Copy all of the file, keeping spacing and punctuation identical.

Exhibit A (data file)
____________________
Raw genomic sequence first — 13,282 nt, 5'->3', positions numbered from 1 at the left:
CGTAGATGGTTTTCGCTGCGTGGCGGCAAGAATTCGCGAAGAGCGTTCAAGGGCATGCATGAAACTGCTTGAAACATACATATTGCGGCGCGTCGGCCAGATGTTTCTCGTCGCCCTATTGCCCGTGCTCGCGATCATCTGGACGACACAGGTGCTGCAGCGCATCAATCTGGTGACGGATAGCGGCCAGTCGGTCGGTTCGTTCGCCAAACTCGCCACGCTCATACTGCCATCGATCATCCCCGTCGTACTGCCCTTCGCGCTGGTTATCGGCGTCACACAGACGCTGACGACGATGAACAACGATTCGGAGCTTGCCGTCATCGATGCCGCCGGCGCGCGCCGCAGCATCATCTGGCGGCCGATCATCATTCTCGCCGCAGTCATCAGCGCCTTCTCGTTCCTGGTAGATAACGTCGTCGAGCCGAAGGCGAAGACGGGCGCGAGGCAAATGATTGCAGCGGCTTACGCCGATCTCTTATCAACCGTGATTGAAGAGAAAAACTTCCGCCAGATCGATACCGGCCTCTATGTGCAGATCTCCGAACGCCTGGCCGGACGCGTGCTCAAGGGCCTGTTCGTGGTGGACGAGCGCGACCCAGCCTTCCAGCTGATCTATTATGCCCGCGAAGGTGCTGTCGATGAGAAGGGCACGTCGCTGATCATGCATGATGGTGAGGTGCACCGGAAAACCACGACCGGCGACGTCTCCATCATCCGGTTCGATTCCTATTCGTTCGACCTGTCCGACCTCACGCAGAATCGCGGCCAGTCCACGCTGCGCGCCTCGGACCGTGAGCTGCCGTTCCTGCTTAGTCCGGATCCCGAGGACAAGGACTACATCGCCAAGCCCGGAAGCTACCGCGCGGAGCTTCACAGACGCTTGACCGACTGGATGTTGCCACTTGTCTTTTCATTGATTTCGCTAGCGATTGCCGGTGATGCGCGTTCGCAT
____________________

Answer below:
Raw genomic sequence first — 13,282 nt, 5'->3', positions numbered from 1 at the left:
CGTAGATGGTTTTCGCTGCGTGGCGGCAAGAATTCGCGAAGAGCGTTCAAGGGCATGCATGAAACTGCTTGAAACATACATATTGCGGCGCGTCGGCCAGATGTTTCTCGTCGCCCTATTGCCCGTGCTCGCGATCATCTGGACGACACAGGTGCTGCAGCGCATCAATCTGGTGACGGATAGCGGCCAGTCGGTCGGTTCGTTCGCCAAACTCGCCACGCTCATACTGCCATCGATCATCCCCGTCGTACTGCCCTTCGCGCTGGTTATCGGCGTCACACAGACGCTGACGACGATGAACAACGATTCGGAGCTTGCCGTCATCGATGCCGCCGGCGCGCGCCGCAGCATCATCTGGCGGCCGATCATCATTCTCGCCGCAGTCATCAGCGCCTTCTCGTTCCTGGTAGATAACGTCGTCGAGCCGAAGGCGAAGACGGGCGCGAGGCAAATGATTGCAGCGGCTTACGCCGATCTCTTATCAACCGTGATTGAAGAGAAAAACTTCCGCCAGATCGATACCGGCCTCTATGTGCAGATCTCCGAACGCCTGGCCGGACGCGTGCTCAAGGGCCTGTTCGTGGTGGACGAGCGCGACCCAGCCTTCCAGCTGATCTATTATGCCCGCGAAGGTGCTGTCGATGAGAAGGGCACGTCGCTGATCATGCATGATGGTGAGGTGCACCGGAAAACCACGACCGGCGACGTCTCCATCATCCGGTTCGATTCCTATTCGTTCGACCTGTCCGACCTCACGCAGAATCGCGGCCAGTCCACGCTGCGCGCCTCGGACCGTGAGCTGCCGTTCCTGCTTAGTCCGGATCCCGAGGACAAGGACTACATCGCCAAGCCCGGAAGCTACCGCGCGGAGCTTCACAGACGCTTGACCGACTGGATGTTGCCACTTGTCTTTTCATTGATTTCGCTAGCGATTGCCGGTGATGCGCGTTCGCAT